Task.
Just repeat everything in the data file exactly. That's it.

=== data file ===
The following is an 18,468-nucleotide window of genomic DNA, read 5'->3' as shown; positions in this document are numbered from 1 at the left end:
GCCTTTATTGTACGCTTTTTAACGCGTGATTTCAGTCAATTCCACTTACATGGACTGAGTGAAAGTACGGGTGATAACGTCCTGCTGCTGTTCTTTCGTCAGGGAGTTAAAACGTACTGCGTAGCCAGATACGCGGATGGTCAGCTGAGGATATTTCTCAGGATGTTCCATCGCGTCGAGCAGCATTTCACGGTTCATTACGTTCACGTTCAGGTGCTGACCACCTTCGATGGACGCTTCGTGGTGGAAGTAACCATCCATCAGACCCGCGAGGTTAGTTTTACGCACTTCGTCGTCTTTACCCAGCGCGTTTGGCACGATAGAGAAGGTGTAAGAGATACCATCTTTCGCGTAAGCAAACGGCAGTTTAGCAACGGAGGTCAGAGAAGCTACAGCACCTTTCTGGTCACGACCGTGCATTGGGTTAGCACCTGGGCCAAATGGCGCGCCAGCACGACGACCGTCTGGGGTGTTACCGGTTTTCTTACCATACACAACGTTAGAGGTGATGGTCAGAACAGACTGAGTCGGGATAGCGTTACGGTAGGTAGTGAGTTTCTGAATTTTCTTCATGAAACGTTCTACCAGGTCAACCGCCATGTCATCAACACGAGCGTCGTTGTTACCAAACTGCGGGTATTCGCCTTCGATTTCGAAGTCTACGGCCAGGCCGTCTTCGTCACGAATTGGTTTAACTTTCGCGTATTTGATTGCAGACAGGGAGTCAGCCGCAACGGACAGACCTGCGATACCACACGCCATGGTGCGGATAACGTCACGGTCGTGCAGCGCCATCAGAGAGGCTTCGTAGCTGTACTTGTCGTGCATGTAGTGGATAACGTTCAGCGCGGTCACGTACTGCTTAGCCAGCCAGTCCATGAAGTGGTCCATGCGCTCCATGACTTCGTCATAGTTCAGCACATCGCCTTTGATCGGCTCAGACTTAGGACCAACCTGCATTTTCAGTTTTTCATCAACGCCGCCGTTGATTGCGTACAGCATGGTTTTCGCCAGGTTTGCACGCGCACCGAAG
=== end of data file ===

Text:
The following is an 18,468-nucleotide window of genomic DNA, read 5'->3' as shown; positions in this document are numbered from 1 at the left end:
GCCTTTATTGTACGCTTTTTAACGCGTGATTTCAGTCAATTCCACTTACATGGACTGAGTGAAAGTACGGGTGATAACGTCCTGCTGCTGTTCTTTCGTCAGGGAGTTAAAACGTACTGCGTAGCCAGATACGCGGATGGTCAGCTGAGGATATTTCTCAGGATGTTCCATCGCGTCGAGCAGCATTTCACGGTTCATTACGTTCACGTTCAGGTGCTGACCACCTTCGATGGACGCTTCGTGGTGGAAGTAACCATCCATCAGACCCGCGAGGTTAGTTTTACGCACTTCGTCGTCTTTACCCAGCGCGTTTGGCACGATAGAGAAGGTGTAAGAGATACCATCTTTCGCGTAAGCAAACGGCAGTTTAGCAACGGAGGTCAGAGAAGCTACAGCACCTTTCTGGTCACGACCGTGCATTGGGTTAGCACCTGGGCCAAATGGCGCGCCAGCACGACGACCGTCTGGGGTGTTACCGGTTTTCTTACCATACACAACGTTAGAGGTGATGGTCAGAACAGACTGAGTCGGGATAGCGTTACGGTAGGTAGTGAGTTTCTGAATTTTCTTCATGAAACGTTCTACCAGGTCAACCGCCATGTCATCAACACGAGCGTCGTTGTTACCAAACTGCGGGTATTCGCCTTCGATTTCGAAGTCTACGGCCAGGCCGTCTTCGTCACGAATTGGTTTAACTTTCGCGTATTTGATTGCAGACAGGGAGTCAGCCGCAACGGACAGACCTGCGATACCACACGCCATGGTGCGGATAACGTCACGGTCGTGCAGCGCCATCAGAGAGGCTTCGTAGCTGTACTTGTCGTGCATGTAGTGGATAACGTTCAGCGCGGTCACGTACTGCTTAGCCAGCCAGTCCATGAAGTGGTCCATGCGCTCCATGACTTCGTCATAGTTCAGCACATCGCCTTTGATCGGCTCAGACTTAGGACCAACCTGCATTTTCAGTTTTTCATCAACGCCGCCGTTGATTGCGTACAGCATGGTTTTCGCCAGGTTTGCACGCGCACCGAAG